Sarah Jane Weill

I’m in a house that doesn’t have a mailbox. Our closest neighbors are maple trees. For the first time ever, we tapped three of them in March and boiled their sap into syrup.

The walls around me are becoming strange. This house has always been a home, but now it’s a fortress. It enforces the distance between me and the suffering I read about daily. I try to mourn along with the rest of the world. I tell myself I’m doing my part by hiding. I spend too many hours looking out the window.

I’m getting sucked into the wildness.

Every day, the world teaches me something new about change. It’s a process most apparent in its details: the lengthening of daylight, the thawing of a frozen puddle. It’s not straightforward, following a calendar or expectations or our desires. The beauty of change is in its nonlinearity.

March, April, and May are months of transition, none bound to a single season. Most days here, snow falls in the morning and melts by dinnertime. When my window view isn’t a magic scene of white or green, it’s dark and brown. The world all mud and mush.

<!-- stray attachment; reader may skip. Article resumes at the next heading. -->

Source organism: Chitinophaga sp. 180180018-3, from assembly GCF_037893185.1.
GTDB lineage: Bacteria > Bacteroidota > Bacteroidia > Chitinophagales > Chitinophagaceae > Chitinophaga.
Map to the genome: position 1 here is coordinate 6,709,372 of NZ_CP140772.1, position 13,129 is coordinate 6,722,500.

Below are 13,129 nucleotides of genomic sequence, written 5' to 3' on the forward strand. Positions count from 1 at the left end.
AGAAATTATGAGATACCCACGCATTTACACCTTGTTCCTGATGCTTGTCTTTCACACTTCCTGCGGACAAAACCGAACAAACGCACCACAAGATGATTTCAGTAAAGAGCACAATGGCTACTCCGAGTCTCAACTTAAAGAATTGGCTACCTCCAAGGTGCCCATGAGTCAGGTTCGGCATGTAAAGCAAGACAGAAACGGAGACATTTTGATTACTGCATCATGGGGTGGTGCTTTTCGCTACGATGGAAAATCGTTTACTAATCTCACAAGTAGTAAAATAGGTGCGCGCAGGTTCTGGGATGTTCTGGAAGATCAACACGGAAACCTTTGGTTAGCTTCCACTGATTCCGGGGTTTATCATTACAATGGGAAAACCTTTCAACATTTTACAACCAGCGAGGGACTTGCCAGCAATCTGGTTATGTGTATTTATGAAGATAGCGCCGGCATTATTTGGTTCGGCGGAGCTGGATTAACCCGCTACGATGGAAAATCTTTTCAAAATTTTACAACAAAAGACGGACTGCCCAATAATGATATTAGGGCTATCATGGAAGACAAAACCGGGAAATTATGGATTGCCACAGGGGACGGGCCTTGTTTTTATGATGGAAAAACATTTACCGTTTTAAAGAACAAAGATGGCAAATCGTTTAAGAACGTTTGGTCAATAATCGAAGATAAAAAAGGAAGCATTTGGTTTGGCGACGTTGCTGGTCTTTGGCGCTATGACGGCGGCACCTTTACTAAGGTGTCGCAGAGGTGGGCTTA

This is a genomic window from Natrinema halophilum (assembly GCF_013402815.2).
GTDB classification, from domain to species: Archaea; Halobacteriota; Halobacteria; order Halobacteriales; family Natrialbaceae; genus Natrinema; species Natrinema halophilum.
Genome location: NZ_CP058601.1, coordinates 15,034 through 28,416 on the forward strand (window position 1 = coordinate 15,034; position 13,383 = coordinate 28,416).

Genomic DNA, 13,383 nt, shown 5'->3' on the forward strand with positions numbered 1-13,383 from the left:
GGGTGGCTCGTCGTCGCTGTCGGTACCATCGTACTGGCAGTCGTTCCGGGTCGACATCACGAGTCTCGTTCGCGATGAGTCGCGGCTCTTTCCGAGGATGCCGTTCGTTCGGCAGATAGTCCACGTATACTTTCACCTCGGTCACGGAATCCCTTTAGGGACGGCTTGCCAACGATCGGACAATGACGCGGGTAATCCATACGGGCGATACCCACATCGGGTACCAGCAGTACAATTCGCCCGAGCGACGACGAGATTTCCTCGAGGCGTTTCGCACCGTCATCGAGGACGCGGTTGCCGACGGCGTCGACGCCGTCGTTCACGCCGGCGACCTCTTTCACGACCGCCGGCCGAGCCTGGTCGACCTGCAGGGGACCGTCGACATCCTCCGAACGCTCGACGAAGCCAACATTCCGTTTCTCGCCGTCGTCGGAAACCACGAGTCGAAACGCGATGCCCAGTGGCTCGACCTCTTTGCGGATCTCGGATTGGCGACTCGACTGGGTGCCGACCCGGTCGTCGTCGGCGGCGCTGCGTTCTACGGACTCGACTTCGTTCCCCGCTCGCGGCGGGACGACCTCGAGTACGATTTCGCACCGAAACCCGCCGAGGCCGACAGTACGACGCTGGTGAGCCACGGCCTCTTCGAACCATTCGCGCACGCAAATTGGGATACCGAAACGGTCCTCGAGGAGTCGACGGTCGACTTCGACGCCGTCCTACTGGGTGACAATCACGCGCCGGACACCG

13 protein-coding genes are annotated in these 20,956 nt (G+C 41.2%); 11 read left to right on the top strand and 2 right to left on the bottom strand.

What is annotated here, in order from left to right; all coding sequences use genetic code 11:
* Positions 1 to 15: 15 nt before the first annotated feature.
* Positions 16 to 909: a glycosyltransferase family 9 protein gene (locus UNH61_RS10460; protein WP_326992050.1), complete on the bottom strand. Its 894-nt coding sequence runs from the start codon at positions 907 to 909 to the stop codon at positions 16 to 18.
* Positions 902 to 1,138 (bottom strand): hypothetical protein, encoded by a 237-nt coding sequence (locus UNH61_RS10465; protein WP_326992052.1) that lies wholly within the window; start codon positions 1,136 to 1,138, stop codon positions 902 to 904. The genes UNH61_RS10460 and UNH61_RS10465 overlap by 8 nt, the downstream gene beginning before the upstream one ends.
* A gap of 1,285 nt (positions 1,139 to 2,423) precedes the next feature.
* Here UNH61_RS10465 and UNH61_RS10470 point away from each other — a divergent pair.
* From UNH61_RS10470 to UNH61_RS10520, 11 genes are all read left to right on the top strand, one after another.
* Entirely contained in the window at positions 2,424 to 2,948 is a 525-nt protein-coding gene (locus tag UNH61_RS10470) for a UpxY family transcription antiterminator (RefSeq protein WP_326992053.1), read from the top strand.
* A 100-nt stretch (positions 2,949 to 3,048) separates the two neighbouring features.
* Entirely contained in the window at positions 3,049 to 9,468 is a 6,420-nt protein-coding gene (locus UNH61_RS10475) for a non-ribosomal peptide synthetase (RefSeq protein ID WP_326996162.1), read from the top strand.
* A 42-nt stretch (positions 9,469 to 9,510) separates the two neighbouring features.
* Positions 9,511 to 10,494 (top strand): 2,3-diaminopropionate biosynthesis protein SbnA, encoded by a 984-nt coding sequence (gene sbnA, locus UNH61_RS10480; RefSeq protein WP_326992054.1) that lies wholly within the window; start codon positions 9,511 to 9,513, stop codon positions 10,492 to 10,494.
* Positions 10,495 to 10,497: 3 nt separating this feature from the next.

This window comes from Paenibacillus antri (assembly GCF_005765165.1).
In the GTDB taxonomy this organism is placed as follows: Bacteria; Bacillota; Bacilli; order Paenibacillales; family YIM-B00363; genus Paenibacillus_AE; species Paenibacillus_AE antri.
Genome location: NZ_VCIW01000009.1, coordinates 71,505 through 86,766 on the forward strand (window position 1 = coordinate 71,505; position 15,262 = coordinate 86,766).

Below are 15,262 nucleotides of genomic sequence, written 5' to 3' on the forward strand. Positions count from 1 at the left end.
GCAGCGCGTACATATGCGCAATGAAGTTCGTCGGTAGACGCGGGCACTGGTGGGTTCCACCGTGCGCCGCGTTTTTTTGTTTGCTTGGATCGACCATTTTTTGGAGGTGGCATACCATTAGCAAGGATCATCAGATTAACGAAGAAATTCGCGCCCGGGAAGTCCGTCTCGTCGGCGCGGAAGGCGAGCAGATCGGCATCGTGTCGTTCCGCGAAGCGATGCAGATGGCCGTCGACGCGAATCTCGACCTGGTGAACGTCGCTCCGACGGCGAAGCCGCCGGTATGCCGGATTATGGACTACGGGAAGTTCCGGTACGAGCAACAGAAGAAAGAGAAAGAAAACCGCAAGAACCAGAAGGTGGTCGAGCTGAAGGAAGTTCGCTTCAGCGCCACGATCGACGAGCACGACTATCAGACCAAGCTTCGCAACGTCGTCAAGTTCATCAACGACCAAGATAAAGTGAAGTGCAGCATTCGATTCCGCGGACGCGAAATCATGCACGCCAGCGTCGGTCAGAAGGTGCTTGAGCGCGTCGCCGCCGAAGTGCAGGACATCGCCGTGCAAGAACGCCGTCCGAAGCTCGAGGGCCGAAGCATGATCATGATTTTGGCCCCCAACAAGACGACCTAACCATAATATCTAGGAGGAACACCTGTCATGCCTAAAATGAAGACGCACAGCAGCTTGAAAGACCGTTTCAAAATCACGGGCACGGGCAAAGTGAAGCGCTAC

I used to want winter or spring. Ice or bloom. I couldn’t see the wonder in the in-between.

Pale moss texturing a tree. A dead birch in the woods. Bare branches slicing the sky. The fleeting burn of sunsets. Backlit clouds gliding overhead. The sudden appearance of buds then leaves. Wildflowers. All these small beauties prove that the wonder isn’t hard to find.

This wonder exists, too, in the bodies of the creatures that fly and scurry and roam around me. Blue jays, robins, chipmunks, moles, bears, hawks, foxes, woodpeckers, snakes, bumblebees. The mundane strands of all our lives are intertwining. As my family and I sit inside typing, blue jays gather in a tree, twittering. As we set aside work on a Friday evening to cook together, two bears stroll up our driveway. As I write this now, bumblebees tend to purple flowers.

Not every day is harmonious. In their quest for friendship, my two poodles (accidentally) kill Marty the mole. We can’t find a shoebox to give him a proper burial.

All of this varied life is teaching me to appreciate the in-between. To let my mind and my body settle while change directs the world around me. To not be frustrated when that same change diverges again and again: ice spreading instead of azaleas blooming. These aren’t easy lessons to learn.

It’s important not to mythologize nature. Not to read the grandiose in the ordinary.

That ordinary is what I admire. The details that remind me that the earth is solid but never still. The stray bits of beauty that aren’t designed for me.

These last few months, all of this wildness has helped me find calm and hope and inspiration. I’m grateful to be able to sit outside now, breathing in air that smells like campfire smoke and pollen.

Spring, it seems, is arriving.